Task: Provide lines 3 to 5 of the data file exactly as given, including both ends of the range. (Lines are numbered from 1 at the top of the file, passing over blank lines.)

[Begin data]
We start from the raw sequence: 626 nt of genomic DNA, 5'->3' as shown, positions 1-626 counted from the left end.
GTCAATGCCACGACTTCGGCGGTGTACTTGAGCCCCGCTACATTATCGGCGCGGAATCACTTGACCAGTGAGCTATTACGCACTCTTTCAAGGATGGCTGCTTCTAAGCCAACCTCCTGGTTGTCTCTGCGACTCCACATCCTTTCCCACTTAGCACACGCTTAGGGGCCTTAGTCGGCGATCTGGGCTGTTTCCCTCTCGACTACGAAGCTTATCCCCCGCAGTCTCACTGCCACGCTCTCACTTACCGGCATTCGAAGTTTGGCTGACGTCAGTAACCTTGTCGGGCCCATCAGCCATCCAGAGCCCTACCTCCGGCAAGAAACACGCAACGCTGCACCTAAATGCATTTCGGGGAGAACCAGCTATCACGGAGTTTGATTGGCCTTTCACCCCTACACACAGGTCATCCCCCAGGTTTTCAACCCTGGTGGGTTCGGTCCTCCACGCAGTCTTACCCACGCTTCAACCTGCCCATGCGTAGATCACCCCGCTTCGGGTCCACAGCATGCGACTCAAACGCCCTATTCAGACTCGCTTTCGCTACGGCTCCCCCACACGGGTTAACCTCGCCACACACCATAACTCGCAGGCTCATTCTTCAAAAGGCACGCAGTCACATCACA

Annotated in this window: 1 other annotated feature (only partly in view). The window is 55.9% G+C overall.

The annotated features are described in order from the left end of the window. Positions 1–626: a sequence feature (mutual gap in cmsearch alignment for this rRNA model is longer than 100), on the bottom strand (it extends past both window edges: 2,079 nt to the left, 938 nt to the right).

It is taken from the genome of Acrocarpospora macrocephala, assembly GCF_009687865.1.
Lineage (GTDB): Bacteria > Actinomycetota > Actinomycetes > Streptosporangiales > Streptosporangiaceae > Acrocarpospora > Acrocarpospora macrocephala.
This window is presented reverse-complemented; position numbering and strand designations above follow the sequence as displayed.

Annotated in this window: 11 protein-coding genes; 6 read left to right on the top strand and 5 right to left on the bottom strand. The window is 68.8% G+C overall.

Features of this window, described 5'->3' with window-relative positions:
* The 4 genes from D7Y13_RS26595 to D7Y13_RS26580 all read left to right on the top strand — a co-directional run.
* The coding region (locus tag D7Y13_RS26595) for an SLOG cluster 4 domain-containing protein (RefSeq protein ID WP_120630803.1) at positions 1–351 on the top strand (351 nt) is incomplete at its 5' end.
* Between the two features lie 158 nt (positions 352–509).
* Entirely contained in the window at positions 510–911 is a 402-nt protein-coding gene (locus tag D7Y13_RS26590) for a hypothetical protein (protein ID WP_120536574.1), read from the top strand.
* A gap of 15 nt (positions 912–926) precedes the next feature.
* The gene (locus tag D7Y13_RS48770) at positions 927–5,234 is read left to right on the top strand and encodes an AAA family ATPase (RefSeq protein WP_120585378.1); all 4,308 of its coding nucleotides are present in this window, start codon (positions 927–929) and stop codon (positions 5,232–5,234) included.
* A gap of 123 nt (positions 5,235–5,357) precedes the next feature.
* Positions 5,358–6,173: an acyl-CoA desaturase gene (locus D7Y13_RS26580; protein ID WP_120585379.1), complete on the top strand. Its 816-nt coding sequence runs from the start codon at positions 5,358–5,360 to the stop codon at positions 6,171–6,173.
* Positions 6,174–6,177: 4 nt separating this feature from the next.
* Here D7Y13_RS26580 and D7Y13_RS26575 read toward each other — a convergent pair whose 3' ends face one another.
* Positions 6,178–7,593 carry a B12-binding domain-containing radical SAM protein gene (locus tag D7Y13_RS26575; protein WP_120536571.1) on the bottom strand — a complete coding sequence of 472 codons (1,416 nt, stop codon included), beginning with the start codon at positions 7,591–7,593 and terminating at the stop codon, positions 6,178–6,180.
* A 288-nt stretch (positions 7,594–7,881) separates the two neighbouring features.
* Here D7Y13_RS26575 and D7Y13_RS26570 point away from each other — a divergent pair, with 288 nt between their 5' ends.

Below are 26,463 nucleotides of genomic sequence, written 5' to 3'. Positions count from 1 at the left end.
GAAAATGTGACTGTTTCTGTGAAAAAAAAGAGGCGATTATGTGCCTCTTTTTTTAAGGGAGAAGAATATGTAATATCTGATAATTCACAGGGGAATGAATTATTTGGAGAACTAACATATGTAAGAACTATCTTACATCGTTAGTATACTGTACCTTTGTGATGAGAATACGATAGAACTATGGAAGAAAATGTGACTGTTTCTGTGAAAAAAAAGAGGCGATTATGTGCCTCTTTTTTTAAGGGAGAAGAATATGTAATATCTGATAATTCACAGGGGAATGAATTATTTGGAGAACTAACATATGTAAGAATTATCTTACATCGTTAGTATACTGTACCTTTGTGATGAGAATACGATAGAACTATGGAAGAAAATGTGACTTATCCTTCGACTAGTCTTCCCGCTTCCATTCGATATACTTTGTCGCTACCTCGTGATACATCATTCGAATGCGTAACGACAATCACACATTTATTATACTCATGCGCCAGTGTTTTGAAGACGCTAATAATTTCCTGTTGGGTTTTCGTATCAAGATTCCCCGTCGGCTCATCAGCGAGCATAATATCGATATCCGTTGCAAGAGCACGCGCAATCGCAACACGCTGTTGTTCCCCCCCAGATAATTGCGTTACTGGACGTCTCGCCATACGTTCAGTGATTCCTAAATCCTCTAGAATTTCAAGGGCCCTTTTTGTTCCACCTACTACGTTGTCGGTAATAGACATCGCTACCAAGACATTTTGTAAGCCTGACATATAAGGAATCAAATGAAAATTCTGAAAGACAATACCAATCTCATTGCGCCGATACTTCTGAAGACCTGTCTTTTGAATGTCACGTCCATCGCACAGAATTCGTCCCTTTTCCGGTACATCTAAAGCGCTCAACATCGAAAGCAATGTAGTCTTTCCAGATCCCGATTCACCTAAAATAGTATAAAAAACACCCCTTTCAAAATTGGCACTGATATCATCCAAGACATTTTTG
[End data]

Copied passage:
Annotated in this window: 1 other annotated feature (only partly in view). The window is 55.9% G+C overall.

The annotated features are described in order from the left end of the window. Positions 1–626: a sequence feature (mutual gap in cmsearch alignment for this rRNA model is longer than 100), on the bottom strand (it extends past both window edges: 2,079 nt to the left, 938 nt to the right).

It is taken from the genome of Acrocarpospora macrocephala, assembly GCF_009687865.1.